What SOPAC says and what they actually mean…

via The Namorong Report

Poor ole Sopac, trying to be a player in the region in regards to Experimental Seabed Mining (ESM) (ie: drink from the money trough of the Mining Companies – SOPAC’s reason for existing), has abided by the Mining Companies Plan for “training”. Here’s the article. We’ve provide interpretations for Akuila Tawake who has been annointed Team Leader of the EU – funded project. Check this out. One doesn’t know whether to laugh or cry

Deep sea mineral training in the Pacific region

A major effort is under way to inform stakeholders from Pacific Island countries and territories about the emerging deep sea minerals industry. [There’s too much resistance to our experiment and we better start doing something about it]

Akuila Tawake, Team Leader of the  European Union-funded SPC Deep Sea Minerals (DSM) Project, said that a training programme had been prepared for this regional event in order to assist stakeholders from Pacific ACP (African Caribbean and Pacific Group of States) to participate in the DSM project in a ‘meaningful and effective manner.’ [Mining companies have prepared a training but needs someone to push it for them. EU says sure and SOPAC says why sure – that’s our job.]

‘After wide consultation with stakeholders in the 15 countries participating in the project, the need to develop and implement a training programme became apparent,’ said Tawake. [It’s clear we need to counter the legimate concerns and questions arising from the experimental seabed mining.]

‘Part of this initiative includes a series of training workshops on technical, policy and fiscal matters relating to deep sea minerals.’

[One of the first things we are going to do is try to dazzle people with technical and policy matters. No one will know what we’re talking about (including most of us) but it will be impressive. Then we’ll bring out the numbers – talk about how much money we’ve invested and how much everyone is going to make. Always a winner this pitch]

Tawake said that the first of these is the Pacific ACP States Regional Training Workshop on Geological, Technological, Biological and Environmental Aspects of Deep Sea Minerals, which will take place  in Nadi, Fiji, from 13 to 17 August.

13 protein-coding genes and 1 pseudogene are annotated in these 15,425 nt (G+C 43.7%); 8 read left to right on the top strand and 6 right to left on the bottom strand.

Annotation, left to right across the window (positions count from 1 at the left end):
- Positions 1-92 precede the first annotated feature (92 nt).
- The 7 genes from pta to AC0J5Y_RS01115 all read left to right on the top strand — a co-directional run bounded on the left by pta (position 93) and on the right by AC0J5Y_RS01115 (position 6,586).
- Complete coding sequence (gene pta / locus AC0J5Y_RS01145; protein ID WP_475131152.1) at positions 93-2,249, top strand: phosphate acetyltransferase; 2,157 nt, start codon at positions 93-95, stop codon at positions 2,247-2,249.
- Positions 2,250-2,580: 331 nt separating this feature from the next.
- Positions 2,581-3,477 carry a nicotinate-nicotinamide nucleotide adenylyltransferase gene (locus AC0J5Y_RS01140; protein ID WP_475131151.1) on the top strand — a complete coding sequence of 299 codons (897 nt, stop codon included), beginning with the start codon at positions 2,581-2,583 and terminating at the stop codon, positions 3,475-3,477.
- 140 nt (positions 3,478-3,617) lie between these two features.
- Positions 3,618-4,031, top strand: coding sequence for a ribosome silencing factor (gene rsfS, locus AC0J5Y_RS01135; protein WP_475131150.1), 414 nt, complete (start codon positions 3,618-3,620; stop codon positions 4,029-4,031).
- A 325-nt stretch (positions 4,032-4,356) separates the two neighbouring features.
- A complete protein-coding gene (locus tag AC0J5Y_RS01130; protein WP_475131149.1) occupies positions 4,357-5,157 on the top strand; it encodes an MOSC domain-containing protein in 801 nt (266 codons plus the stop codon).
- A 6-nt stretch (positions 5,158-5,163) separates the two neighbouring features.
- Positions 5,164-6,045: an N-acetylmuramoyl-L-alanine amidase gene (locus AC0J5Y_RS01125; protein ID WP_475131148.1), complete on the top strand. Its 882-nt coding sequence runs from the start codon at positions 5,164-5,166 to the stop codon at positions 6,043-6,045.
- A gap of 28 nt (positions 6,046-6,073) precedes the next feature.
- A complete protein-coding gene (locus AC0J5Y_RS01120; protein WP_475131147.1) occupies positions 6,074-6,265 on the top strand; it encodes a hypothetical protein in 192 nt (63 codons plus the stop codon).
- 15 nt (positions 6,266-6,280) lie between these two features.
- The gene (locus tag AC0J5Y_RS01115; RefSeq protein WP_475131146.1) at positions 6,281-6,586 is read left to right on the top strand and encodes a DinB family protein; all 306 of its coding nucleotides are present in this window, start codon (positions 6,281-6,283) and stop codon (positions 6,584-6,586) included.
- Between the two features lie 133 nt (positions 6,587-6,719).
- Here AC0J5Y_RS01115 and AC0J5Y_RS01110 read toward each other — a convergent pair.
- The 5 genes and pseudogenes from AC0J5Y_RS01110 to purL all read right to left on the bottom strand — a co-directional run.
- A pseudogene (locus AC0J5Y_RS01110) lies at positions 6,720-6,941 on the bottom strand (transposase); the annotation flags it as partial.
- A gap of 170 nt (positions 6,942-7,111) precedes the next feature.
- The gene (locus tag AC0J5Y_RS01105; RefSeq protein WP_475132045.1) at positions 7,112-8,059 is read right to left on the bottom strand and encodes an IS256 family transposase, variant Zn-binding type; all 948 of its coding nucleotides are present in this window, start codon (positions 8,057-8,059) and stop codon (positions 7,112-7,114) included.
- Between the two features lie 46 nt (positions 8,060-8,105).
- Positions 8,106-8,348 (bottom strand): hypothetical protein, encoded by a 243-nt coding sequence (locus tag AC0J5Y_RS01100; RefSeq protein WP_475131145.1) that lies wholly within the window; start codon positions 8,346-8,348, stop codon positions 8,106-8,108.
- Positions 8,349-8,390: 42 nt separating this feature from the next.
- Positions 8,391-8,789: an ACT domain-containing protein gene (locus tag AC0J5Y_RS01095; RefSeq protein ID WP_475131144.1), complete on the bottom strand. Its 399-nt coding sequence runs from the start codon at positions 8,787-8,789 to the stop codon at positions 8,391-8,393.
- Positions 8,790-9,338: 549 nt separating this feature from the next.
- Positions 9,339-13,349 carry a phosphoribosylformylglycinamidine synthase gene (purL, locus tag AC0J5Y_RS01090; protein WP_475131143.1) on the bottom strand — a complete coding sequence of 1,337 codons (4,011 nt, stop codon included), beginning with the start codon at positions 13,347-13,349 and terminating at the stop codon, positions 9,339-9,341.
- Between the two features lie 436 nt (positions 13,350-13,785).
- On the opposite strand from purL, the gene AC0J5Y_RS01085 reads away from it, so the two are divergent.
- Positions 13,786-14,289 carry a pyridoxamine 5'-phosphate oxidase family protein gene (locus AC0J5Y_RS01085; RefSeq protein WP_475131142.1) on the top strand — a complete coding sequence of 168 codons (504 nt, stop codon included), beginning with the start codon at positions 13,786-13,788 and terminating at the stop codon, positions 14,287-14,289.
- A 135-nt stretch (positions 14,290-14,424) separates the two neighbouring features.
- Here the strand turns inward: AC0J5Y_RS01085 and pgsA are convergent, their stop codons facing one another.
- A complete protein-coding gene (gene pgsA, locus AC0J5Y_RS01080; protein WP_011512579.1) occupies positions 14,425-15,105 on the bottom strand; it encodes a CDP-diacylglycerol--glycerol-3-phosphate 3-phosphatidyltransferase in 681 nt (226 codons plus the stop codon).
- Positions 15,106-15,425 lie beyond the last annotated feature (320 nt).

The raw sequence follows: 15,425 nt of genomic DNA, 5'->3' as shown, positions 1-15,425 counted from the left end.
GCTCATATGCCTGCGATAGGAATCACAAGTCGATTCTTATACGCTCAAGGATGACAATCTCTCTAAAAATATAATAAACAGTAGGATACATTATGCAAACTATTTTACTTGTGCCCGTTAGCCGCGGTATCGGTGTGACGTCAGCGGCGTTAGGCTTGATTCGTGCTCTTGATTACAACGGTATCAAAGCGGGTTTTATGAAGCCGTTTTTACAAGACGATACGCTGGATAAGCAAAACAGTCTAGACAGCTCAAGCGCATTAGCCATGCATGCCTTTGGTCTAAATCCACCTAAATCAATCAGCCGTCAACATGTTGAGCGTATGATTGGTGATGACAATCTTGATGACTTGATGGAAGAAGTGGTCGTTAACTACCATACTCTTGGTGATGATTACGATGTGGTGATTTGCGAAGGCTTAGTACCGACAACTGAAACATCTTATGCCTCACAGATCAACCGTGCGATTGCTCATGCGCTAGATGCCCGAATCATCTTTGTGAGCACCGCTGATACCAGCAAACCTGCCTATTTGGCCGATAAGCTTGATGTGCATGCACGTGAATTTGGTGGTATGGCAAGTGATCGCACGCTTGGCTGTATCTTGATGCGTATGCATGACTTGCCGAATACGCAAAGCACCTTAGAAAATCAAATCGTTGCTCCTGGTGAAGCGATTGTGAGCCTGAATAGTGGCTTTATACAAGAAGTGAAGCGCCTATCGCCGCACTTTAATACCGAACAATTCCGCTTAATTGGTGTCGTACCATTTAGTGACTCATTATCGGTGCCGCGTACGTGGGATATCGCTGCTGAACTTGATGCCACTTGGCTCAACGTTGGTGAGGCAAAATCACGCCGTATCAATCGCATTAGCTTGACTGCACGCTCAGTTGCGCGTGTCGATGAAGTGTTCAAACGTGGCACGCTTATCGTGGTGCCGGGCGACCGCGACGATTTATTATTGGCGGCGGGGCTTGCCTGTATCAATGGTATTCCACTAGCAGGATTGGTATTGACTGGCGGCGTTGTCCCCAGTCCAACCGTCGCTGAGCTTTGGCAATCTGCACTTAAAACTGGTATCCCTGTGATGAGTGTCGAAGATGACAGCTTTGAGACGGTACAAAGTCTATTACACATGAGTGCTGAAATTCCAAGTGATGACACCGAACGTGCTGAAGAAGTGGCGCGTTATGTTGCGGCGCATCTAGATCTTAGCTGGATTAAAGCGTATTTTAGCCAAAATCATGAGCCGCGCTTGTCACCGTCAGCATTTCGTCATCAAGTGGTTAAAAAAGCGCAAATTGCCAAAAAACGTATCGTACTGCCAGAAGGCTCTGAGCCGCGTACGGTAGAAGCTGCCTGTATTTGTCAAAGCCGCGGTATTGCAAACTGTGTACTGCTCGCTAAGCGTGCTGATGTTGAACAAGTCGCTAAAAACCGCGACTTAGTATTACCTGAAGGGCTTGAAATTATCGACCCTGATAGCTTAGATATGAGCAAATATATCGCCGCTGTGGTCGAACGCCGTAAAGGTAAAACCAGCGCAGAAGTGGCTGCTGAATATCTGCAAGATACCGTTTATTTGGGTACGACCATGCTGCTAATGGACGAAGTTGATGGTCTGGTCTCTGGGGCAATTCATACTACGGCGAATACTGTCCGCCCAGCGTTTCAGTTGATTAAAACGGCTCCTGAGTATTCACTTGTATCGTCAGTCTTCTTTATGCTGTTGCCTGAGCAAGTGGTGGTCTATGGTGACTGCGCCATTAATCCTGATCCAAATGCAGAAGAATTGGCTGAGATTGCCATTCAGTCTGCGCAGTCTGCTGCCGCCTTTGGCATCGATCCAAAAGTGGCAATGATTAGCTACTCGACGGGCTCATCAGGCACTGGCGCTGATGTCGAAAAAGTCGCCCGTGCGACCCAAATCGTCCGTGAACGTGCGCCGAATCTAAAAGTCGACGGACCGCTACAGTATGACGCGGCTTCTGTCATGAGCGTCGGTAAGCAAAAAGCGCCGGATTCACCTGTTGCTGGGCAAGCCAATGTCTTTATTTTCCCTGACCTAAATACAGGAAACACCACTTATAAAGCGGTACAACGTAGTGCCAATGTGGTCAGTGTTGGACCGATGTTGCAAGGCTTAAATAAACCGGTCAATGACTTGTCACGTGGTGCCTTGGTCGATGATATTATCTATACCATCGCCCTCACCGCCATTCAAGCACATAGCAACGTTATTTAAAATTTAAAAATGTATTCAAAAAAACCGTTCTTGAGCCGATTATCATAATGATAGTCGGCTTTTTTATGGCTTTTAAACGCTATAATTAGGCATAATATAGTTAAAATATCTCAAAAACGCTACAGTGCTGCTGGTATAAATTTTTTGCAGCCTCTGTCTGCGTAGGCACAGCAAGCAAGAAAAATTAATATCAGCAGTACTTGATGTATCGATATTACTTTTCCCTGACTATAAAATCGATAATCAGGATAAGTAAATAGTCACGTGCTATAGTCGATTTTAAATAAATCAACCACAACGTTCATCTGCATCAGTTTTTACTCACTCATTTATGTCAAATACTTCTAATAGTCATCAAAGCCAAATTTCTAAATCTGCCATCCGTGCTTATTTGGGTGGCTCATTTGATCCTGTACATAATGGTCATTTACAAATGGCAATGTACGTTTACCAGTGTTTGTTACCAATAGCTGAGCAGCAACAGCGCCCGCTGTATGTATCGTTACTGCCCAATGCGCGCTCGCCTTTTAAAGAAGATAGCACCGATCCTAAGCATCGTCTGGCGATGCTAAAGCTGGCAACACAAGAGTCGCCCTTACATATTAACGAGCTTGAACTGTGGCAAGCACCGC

[How can folks NOT be impressed – Geological – Technological -Biological AND Environmental Aspects!!! Phew – that out to get em. Ah boys you forgot Moral and Ethical Aspects – but hell that doesn’t matter does it?]

As well as using the in-house capacity at SPC to conduct the workshop, a number of experts have been selected to assist, including two internationally renowned deep sea mineral scientists, Doctor Jim Hein and Professor Chuck Fisher.

[And even though we at SPC can conduct this workshop we’re bringing in some outside “experts” to dazzle you with facts and figures. And the two we’re bringing in our RENOWNED deep sea scientists. Are they now really? They sure are and look what the two have been doing – supporting mining industries throughout their careers! Hey we have an idea why let those who are questioning experimental seabed mining bring int RENOWNED deep sea mining scientists – who haven’t been working for the companies? How about that? Naw – can’t be doing something like that – this isn’t about debating the issue – this is about pushing experimental seabed mining! Sorry we almost forgot!]

Dr Hein, a senior scientist at the US Geological Survey, has more than 35 years’ experience in studying marine mineral deposits, while Professor Fisher, Professor of Biology at the Pennsylvania State University, has spent more than 30 years studying biological communities associated with deep sea minerals.

‘The aim of the workshop, which targets representatives from government departments such as mineral and natural resources, environment and fisheries, is  to develop and enhance the participants’ knowledge of specific geological, technological, biological and environmental issues of deep sea minerals. [Again with the geological, technological, biological and environmental issues. Trying hard to impress us but you’re not succeeding. But nice to see who you are “tragetting” to “enhance their knowledge”. In other words convince them all is fine with digging up the sea.]